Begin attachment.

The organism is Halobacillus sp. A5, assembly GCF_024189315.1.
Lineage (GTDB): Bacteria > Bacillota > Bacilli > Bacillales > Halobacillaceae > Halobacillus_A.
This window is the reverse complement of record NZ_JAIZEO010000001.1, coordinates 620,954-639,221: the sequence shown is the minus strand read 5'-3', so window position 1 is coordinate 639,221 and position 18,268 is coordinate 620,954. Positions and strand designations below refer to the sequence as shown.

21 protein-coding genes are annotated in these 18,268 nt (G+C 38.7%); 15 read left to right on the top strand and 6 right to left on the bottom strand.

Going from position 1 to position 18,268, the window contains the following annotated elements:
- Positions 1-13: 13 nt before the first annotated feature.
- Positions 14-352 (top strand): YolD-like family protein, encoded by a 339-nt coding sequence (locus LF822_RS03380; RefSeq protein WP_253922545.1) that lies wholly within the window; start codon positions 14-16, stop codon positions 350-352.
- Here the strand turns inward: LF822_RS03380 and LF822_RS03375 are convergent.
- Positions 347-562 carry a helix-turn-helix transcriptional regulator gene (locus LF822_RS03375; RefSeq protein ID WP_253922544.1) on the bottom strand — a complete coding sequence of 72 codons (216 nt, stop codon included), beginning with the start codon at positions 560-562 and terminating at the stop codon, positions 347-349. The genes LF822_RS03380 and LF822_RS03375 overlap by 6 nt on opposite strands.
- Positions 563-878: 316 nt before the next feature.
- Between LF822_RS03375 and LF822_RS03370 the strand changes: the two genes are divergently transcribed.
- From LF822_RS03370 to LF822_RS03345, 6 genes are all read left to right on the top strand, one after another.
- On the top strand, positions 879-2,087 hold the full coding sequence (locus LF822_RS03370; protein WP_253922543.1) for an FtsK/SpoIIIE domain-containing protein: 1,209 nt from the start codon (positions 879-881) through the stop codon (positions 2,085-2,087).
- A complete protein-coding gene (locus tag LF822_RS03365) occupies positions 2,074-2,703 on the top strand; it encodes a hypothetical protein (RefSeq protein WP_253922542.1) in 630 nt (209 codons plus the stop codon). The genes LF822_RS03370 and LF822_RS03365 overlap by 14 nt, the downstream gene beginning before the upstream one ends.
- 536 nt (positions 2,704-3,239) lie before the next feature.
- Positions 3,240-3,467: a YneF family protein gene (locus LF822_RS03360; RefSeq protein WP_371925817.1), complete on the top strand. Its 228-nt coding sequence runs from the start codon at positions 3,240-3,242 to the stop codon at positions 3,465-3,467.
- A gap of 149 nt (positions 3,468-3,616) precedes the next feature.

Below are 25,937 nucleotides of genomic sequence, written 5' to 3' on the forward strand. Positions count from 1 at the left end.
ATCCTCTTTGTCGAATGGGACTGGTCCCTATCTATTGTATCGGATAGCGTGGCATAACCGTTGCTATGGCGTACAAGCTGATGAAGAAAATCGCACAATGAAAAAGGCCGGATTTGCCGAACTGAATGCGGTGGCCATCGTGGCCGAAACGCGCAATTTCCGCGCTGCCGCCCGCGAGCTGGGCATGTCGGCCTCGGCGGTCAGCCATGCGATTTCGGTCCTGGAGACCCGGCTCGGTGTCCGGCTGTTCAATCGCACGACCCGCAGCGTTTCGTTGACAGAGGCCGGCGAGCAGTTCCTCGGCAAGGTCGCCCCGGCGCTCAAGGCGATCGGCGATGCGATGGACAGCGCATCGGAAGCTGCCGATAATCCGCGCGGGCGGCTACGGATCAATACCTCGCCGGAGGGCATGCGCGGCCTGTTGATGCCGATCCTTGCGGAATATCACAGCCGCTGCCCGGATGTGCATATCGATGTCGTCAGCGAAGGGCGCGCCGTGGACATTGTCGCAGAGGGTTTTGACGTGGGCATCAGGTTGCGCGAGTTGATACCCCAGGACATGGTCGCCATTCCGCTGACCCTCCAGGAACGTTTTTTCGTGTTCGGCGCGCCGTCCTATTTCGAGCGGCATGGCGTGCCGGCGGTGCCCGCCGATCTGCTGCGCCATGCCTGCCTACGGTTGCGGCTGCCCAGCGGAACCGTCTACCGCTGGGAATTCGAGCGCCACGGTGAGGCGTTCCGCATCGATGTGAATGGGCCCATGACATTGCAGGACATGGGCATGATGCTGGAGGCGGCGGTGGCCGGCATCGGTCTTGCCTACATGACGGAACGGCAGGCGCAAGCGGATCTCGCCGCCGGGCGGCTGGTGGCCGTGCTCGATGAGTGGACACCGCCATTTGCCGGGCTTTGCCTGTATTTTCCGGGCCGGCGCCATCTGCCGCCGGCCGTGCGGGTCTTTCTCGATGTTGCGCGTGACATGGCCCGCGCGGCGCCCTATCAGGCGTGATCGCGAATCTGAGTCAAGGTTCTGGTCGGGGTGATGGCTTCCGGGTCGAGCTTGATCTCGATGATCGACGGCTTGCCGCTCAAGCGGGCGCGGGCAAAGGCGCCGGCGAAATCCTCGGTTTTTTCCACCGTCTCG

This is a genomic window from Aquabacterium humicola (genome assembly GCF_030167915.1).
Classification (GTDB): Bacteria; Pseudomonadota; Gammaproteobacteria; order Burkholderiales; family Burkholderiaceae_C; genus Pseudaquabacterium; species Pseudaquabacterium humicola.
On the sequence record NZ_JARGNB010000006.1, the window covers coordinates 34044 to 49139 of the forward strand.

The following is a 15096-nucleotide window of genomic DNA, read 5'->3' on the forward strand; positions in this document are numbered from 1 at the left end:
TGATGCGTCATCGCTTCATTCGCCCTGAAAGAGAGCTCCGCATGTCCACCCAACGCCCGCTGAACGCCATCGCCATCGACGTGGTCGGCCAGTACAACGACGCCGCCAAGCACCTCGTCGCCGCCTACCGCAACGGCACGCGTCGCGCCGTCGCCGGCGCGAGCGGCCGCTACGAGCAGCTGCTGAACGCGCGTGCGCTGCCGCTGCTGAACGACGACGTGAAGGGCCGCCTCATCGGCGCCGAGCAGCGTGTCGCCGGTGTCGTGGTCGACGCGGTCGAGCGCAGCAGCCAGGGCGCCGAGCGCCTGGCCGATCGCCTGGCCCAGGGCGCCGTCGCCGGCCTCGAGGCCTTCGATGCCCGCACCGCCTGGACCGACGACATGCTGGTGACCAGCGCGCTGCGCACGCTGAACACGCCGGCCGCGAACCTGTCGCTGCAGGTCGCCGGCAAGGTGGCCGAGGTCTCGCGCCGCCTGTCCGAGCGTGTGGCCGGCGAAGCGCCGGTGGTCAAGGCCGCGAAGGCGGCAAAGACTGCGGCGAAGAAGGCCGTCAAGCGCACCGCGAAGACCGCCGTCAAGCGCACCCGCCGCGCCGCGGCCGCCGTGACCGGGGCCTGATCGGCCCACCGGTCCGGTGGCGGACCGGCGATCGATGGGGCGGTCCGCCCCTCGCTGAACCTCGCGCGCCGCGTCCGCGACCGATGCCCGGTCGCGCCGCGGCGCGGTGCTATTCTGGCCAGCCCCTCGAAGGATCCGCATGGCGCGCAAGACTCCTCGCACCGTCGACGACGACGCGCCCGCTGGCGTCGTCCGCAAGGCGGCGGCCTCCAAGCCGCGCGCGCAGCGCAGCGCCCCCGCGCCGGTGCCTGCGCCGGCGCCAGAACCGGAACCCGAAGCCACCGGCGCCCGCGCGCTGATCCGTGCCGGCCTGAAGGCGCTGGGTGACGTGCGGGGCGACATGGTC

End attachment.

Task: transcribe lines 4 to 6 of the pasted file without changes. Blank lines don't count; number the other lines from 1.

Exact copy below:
21 protein-coding genes are annotated in these 18,268 nt (G+C 38.7%); 15 read left to right on the top strand and 6 right to left on the bottom strand.

Going from position 1 to position 18,268, the window contains the following annotated elements:
- Positions 1-13: 13 nt before the first annotated feature.